Kwame Anderson
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Calling On A Restless Feeling: Steve Gunn

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Steve Gunn. Photo by Constance Mensh


Life moves. Transient in nature — physically, philosophically, spiritually — movement continually takes place. To some, the idea of “here” is a destination, to others it is temporary: a moment among moments, a marker in the ground, but only to notate traveled direction. Steve Gunn’s music acts as an aural companion of this idea, and it helps that he is constantly moving. Gunn’s latest, Eyes on the Lines, accents these ideas, visual images of roads turning into freeways, then towns, then cities and the falling sun, then traffic lights to street lights to more road and so on. All the while, place and space become physical as well as mental objects, moving to and from thoughts and beliefs, seeking refuge in the world however that is defined: nature, or the inner sanctity of this car, or the scenes from this window.


Gunn is familiar with movement as he toured pretty extensively for his last album. Leaving me wondering: How and where did he get the headspace to comprise a whole new work?


“Well, I definitely toured a lot for Way Out Weather, and most of the stuff I came up with for this record I thought of out on the road,” Gunn says. “When the touring cycle kind of ended and I had a few weeks at home to work in my studio, I took all my ideas an tried to make sense of a lot of things, to come up with guitar ideas. I’m writing words and they don’t necessarily correlate with each other, so I kind of come up with these sort of elements and when I get home and have a place to really concentrate and put it all together. After all the touring, I get home and start cutting demos and then certain things sort of stuck, then I got to a place with the demos where it was like ‘these are the things I want to concentrate on.’ From there I’d share it with the band and discuss how we’re going to approach it in the studio.”


Steve Gunn’s songs benefit from a conversant quality in terms of musicians: as record lineups and touring lineups tend to change, the accordant structure of the songs needs to somewhat remain. As Gunn embraces the protean aspect of the compositions, he accepts that while the album provides a semblance of design, in able players hands the songs can take on many lives.


“I kind of struggle with that fact and I learn lessons on the back end of records where we like ‘Goddamn we have to much material,'” notes Gunn. “It’s one thing I’ve learned while making records I really have to think about time and sequence and how long things go for and how the record is going to have an ark as a whole and how it’s going to sound as a whole. Before, I was just doing song by song. It’s difficult and we’ve had to do some serious edits as far as parts — where something will go on 16 bars too long, you know that kind of stuff — for this album, too. Some [the songs] are past 6 minutes but there’s more of a conciseness, a little bit more concise than other albums, and that’s another reason why I feel like live it will be different because we’ll have a little more time and opportunity in case things want to open up a bit, we can do that.”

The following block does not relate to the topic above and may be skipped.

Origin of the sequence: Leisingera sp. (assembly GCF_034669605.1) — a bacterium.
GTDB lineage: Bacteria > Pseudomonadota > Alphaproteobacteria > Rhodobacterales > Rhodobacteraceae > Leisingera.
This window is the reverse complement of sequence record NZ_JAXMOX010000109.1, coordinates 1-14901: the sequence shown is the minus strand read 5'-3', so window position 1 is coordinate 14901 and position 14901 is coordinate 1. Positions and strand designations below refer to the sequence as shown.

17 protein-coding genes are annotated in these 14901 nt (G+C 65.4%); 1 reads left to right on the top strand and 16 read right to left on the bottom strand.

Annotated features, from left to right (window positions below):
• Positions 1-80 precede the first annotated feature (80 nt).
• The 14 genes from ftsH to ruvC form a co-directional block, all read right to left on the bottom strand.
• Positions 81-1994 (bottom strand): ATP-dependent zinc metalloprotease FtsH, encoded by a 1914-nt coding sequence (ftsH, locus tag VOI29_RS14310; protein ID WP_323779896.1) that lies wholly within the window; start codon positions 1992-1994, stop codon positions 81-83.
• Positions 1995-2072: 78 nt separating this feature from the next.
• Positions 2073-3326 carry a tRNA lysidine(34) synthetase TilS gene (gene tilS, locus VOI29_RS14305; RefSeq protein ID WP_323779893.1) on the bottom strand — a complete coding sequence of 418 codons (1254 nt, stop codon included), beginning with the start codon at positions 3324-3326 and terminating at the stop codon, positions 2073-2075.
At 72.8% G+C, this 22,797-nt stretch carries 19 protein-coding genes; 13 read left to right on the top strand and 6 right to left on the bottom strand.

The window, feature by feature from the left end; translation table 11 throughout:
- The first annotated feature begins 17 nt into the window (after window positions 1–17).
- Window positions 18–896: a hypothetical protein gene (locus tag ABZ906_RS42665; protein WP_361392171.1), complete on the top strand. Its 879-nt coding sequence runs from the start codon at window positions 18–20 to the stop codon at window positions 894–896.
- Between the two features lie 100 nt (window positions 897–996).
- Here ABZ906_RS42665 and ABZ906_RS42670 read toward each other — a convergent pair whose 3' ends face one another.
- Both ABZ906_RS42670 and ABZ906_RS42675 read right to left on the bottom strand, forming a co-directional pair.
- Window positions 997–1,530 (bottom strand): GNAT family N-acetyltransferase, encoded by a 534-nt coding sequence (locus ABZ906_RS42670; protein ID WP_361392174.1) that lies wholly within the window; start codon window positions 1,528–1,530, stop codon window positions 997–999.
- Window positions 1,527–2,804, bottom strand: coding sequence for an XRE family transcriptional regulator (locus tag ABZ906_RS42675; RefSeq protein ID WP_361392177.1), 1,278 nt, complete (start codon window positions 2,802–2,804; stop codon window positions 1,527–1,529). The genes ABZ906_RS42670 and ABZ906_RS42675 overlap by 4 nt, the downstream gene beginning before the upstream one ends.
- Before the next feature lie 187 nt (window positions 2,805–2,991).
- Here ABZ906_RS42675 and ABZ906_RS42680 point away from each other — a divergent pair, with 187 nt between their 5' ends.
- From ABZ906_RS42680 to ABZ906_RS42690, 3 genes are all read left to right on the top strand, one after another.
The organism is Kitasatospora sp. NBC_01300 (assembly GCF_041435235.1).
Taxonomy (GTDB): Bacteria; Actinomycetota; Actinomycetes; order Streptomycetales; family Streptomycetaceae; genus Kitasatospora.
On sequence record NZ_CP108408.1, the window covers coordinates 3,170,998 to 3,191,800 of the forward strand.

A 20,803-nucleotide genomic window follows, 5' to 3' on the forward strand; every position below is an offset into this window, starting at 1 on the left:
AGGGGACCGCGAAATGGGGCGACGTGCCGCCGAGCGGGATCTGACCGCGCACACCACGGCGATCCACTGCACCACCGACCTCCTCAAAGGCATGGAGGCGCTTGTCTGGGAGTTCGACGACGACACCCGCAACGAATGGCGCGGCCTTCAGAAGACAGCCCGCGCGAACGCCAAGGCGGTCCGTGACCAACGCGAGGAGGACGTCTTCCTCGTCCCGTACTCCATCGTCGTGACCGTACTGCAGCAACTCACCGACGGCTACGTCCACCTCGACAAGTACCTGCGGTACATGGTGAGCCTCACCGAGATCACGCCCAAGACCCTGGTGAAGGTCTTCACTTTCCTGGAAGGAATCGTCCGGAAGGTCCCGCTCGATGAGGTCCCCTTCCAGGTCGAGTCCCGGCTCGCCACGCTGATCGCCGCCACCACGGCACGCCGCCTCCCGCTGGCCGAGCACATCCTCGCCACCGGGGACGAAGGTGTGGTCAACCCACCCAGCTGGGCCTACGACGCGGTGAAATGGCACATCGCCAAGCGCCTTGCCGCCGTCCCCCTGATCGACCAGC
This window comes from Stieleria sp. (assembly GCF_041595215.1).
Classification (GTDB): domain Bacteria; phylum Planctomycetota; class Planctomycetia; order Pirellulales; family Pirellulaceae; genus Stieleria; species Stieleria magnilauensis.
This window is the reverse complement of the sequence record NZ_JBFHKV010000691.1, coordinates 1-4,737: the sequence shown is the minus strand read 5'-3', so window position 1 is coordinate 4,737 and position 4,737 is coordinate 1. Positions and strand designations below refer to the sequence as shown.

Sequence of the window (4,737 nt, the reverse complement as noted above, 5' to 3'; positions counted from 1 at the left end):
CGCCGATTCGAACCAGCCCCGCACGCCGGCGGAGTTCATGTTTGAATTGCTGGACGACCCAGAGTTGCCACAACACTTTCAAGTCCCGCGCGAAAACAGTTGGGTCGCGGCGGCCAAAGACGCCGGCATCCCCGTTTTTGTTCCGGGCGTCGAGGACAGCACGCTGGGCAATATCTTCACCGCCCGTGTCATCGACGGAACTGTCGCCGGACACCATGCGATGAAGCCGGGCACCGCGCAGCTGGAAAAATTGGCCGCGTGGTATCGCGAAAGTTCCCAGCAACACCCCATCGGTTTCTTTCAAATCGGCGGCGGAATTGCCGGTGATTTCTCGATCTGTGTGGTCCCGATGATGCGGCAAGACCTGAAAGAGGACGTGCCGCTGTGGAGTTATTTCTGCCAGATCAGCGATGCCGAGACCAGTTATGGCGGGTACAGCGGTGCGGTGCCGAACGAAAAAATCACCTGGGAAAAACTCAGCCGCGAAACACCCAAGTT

Steve Gunn understands and welcomes the fluidity of experience, pieces take shape and form but are allowed veer outside of established structure. As a musician first, Gunn believes the language between the players is as important in the creation as in the final product. Eyes On the Lines fits well within Gunn’s catalog of albums. While each album is its own entity, there is a clear relation to the others. Listening to all of the albums in succession, there is a concatenation of ideas. For this album, while circumstance was present, there was a scope of the finished product.


“The one thing I did know going into [making the album] was where the record was going to start and end,” informs Gunn.  “The first song, I knew that was going to the first one, because it is a bit of a statement musically, and sonically it’s a bit more ramped up and it’s kind of new territory for us. Just the idea of the song itself is something I wanted to start with. The last song is for me a closer because it’s the most mellow song on the record, but it also has these sort messages of protection and hope and gratefulness for everything. I wanted to kind of end everything on like a positive hopeful note.”


Even in its migratory themes, Eyes on the Lines still implies coming home. Maybe not as a place of walls and rooms, but the idea of happiness and peace, whether that be in or with nature or of mind, seeking a truth, and in many ways that is what home represents: a place to go to rather than run from, but until you’re there, you embrace the journey and all its facets.


Steve Gunn and the Outliners play at Rudyard’s British Pub on Tuesday, June 14 at 8 pm.